Sunday, October 28, 2018

Flowers & fruits, September 2018

On inspecting some rose hips growing over our garden shed, I was pleased to discover that the plant is a small-flowered sweetbriar (Rosa micrantha) rather than the common dog rose.  Note the small, white glands on the hips and elsewhere  It is a much more straggling plant than the normal sweet briar (Rosa rubiginosa) - there is a good coloured illustration of three of the sweet briar species here:

It is the main wild rose in part of Brede High Woods a mile or so away and the plants scent the air with an apple-like fragrance after rain.

Another pleasant surprise was the discovery of a baby wild service tree (Sorbus torminalis) at the end of the garden.  It looks like a seedling, but I suspect it is a sucker shoot from trees that grow a few metres away to the west.  The separate leaflets on some of the leaves is a variation that occurs occasionally in wild service trees and will not necessarily persist as the tree matures.  It shows the affinity with the rowan (Sorbus aucuparia) which, of course, has all the leaflets separated.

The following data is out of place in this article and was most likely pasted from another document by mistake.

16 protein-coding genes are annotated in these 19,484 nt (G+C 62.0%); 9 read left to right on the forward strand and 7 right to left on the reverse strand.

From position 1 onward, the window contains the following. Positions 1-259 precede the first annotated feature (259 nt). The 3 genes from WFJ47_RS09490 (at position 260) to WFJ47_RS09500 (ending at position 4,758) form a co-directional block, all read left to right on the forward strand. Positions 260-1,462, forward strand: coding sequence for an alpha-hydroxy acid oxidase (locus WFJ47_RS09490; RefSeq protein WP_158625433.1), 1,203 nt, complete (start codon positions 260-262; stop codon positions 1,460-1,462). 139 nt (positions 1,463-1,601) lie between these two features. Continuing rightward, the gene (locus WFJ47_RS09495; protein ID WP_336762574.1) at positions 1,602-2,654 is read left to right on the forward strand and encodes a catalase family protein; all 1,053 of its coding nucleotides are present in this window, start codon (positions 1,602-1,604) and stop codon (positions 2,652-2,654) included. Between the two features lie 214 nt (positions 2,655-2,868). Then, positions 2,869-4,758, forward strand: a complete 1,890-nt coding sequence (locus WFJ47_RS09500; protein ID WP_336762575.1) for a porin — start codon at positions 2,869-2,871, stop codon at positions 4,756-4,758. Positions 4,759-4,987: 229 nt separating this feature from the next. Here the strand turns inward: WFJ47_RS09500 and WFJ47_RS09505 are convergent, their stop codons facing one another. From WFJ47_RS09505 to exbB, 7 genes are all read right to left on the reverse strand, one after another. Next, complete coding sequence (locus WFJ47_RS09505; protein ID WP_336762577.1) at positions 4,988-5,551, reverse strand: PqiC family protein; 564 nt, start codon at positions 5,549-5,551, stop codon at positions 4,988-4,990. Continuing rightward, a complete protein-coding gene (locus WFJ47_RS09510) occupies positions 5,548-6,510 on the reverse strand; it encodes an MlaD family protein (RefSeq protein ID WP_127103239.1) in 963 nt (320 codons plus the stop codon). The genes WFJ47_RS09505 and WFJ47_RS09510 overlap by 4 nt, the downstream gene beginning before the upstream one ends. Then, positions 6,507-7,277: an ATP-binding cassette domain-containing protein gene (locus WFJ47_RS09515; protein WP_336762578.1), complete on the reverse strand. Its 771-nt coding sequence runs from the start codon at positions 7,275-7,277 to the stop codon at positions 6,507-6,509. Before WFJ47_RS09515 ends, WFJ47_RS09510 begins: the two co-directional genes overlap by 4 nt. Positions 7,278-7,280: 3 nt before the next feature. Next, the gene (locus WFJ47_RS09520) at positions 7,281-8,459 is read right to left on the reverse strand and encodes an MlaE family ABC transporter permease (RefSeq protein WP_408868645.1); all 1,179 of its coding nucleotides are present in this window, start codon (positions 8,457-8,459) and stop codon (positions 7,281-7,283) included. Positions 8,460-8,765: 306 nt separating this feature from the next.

In Killingan Wood up the lane, there is a small group of Crataegus x media, the hybrid between common hawthorn (Crataegus monogyna) and the Midland hawthorn (C. laevigata).  The shrubs have a distinctive leaf shape, halfway between that of the parents and the fruits vary between having one or two styles.  The C. monogyna is common locally, but I have not come across the other parent C. laevigata here.

We have several self-sown Cotoneaster spp. in the garden and the one below is, I think, C. simonsii, but it is a difficult genus with many species grown in gardens and very ready to hybridise.

At the end of the warmer months a plant of wild marjoram (Origanum vulgare) still has plenty of flowers and is a welcome port of call for the hoverfly Helophilus pendulus, sometimes known as 'the footballer' because of the stripes on the thorax.  The early stages occur in all kinds of water bodies from lakes to muddy puddles and marshy areas.  Sometimes the larvae are found in cow dung too.

No comments: